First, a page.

The first thing you need to know about The Hummingbird Project is that it’s not based on true events. This was never claimed by the movie and I imagined it completely. From the trailer to Alexander Skarsgard’s hairstyle and the general storyline, everything seemed like something that really happened. Written and directed by Kim Nguyen, best known for his war drama Rebelle, this is an easygoing thriller with a lot of humor. Just think of movies like American Hustle, The Big Short, or The Social Network and you’ll know where you at. With the story so similar to these movies, it’s easy to see where they were going with it.
The cast was great with confident Jesse Eisenberg and always intriguing Alexander Skarsgard. However, you shouldn’t expect any miracles here. The story kinda falls apart in the final third, drowning in a lot of cliches. Only phenomenal performances by our leads along with Salma Hayek and Michael Mando saved it from becoming an average television movie from the eighties. Our homeboy Nguyen read Flash Boys: A Wall Street Revolt and decided to make a movie about it. The book is about high-frequency trading in the US equity market, written by Michael Lewis. The official movie still in developmental hell with lapsed Sony rights currently owned by Netflix.
Vincent and Anton are two cousins working for a company that specializes in high-frequency trading. The company is run by Eva Torres, a ruthless CEO always looking to make a few extra billion. Anton is a very talented coder and his job is to make their network as fast as he can. Mostly because in this world of HFT if someone is faster just by a millisecond it means a lot. While Vincent has a more practical approach and this is how he convinces Anton that the two of them can revolutionize the market. However, that will prove to be much more difficult than they ever imagined.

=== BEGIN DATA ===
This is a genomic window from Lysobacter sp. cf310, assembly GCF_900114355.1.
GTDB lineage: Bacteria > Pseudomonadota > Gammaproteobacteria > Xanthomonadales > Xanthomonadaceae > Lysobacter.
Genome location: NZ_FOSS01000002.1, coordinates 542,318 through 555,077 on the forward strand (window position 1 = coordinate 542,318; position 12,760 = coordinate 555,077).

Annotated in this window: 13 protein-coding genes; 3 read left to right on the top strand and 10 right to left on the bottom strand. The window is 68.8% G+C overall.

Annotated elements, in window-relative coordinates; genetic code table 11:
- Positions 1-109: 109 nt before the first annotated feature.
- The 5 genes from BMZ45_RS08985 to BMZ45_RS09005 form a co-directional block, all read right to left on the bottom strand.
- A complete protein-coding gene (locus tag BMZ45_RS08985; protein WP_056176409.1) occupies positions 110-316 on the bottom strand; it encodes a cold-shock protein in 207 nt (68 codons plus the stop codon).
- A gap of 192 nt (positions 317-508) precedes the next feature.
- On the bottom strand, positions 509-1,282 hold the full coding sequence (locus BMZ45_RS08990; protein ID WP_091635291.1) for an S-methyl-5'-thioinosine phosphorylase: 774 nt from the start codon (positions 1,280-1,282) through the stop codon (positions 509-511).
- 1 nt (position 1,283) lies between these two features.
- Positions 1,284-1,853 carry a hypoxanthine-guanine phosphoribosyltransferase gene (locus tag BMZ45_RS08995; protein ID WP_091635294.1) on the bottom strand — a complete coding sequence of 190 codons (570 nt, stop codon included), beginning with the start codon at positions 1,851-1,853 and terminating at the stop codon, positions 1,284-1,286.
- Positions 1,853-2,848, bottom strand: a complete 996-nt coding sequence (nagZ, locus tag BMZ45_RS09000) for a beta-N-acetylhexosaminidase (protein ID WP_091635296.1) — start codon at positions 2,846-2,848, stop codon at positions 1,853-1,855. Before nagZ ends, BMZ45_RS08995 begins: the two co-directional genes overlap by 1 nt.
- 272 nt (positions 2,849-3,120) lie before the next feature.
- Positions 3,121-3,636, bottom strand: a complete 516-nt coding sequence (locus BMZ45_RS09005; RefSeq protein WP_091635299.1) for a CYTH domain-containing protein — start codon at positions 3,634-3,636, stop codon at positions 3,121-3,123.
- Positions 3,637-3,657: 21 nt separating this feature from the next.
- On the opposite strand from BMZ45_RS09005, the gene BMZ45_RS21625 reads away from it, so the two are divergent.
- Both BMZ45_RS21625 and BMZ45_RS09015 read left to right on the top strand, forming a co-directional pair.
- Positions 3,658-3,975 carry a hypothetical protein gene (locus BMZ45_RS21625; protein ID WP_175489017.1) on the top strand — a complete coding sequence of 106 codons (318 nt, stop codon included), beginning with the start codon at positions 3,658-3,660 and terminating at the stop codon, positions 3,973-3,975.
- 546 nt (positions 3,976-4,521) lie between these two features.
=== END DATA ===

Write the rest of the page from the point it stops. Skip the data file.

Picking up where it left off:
As a sucker for new technologies, I loved the technical aspect of The Hummingbird Project. And I should also tell you that large portions of this movie are dedicated to exactly that. Stuff like computer programming, drilling, and all the details about fiber and optic cables. I found the whole thing interesting, like a secret door to the hidden world of technology. On the other hand, I’m certain there are at least a couple of shows or documentaries about this subject.
Everything looks and feels authentic. From their computers and servers to optic cables and this is no accident. Belden, one of the big shots in the manufacturing of fiber optics trained the cast. They learned how to properly run and set up their network. I think a lot of movies get this part wrong and it sort of ruins the illusion. At least for some of us smug techies.
This is one of the main reasons why I think you should check out The Hummingbird Project. Plus you also get to see Mr. Skarsgard Junior as Anton Zaleski, a bald and awkward computer programmer. His performance here was truly magnificent, maybe because his roles were too similar so far. As I mentioned earlier, the movie keeps the momentum going, and this sort of helps with the bleak and disjointed final third with a couple of lame-ass scenes and forced story arcs.
There are also a couple of redeeming moments that could have elevated the movie. With the emphasis on the words could have because they didn’t stray from the whole “big, classical storytelling” thing. So, hopefully, now you know what kind of movie this is and whether you should check it out. My work here is done, enjoy.
Director: Kim Nguyen
Writer: Kim Nguyen
Cast: Jesse Eisenberg, Alexander Skarsgård, Michael Mando, Salma Hayek, Johan Heldenbergh, Sarah Goldberg
Fun Facts: Jesse Eisenberg memorized the entire script before the filming began.